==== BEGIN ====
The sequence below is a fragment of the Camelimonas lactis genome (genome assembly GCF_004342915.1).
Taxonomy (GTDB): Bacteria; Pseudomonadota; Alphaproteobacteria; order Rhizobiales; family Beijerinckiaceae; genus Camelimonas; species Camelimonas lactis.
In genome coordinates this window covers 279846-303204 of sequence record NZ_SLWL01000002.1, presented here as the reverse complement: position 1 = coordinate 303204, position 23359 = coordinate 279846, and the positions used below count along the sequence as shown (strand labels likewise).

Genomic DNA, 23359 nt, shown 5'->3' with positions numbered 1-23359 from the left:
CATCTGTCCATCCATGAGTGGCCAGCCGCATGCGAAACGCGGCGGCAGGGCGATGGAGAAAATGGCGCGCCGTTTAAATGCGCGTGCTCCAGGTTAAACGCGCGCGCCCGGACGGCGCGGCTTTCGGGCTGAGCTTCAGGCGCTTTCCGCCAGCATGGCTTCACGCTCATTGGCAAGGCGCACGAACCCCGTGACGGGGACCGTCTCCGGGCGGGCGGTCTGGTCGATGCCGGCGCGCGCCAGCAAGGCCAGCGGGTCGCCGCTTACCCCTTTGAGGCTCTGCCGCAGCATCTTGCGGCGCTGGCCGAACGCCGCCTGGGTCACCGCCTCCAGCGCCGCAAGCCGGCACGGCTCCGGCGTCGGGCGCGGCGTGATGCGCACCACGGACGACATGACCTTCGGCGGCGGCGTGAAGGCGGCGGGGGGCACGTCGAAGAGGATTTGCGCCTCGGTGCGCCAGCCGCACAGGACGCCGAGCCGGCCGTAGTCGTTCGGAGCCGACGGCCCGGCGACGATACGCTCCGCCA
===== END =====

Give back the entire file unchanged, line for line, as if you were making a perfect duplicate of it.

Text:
The sequence below is a fragment of the Camelimonas lactis genome (genome assembly GCF_004342915.1).
Taxonomy (GTDB): Bacteria; Pseudomonadota; Alphaproteobacteria; order Rhizobiales; family Beijerinckiaceae; genus Camelimonas; species Camelimonas lactis.
In genome coordinates this window covers 279846-303204 of sequence record NZ_SLWL01000002.1, presented here as the reverse complement: position 1 = coordinate 303204, position 23359 = coordinate 279846, and the positions used below count along the sequence as shown (strand labels likewise).

Genomic DNA, 23359 nt, shown 5'->3' with positions numbered 1-23359 from the left:
CATCTGTCCATCCATGAGTGGCCAGCCGCATGCGAAACGCGGCGGCAGGGCGATGGAGAAAATGGCGCGCCGTTTAAATGCGCGTGCTCCAGGTTAAACGCGCGCGCCCGGACGGCGCGGCTTTCGGGCTGAGCTTCAGGCGCTTTCCGCCAGCATGGCTTCACGCTCATTGGCAAGGCGCACGAACCCCGTGACGGGGACCGTCTCCGGGCGGGCGGTCTGGTCGATGCCGGCGCGCGCCAGCAAGGCCAGCGGGTCGCCGCTTACCCCTTTGAGGCTCTGCCGCAGCATCTTGCGGCGCTGGCCGAACGCCGCCTGGGTCACCGCCTCCAGCGCCGCAAGCCGGCACGGCTCCGGCGTCGGGCGCGGCGTGATGCGCACCACGGACGACATGACCTTCGGCGGCGGCGTGAAGGCGGCGGGGGGCACGTCGAAGAGGATTTGCGCCTCGGTGCGCCAGCCGCACAGGACGCCGAGCCGGCCGTAGTCGTTCGGAGCCGACGGCCCGGCGACGATACGCTCCGCCA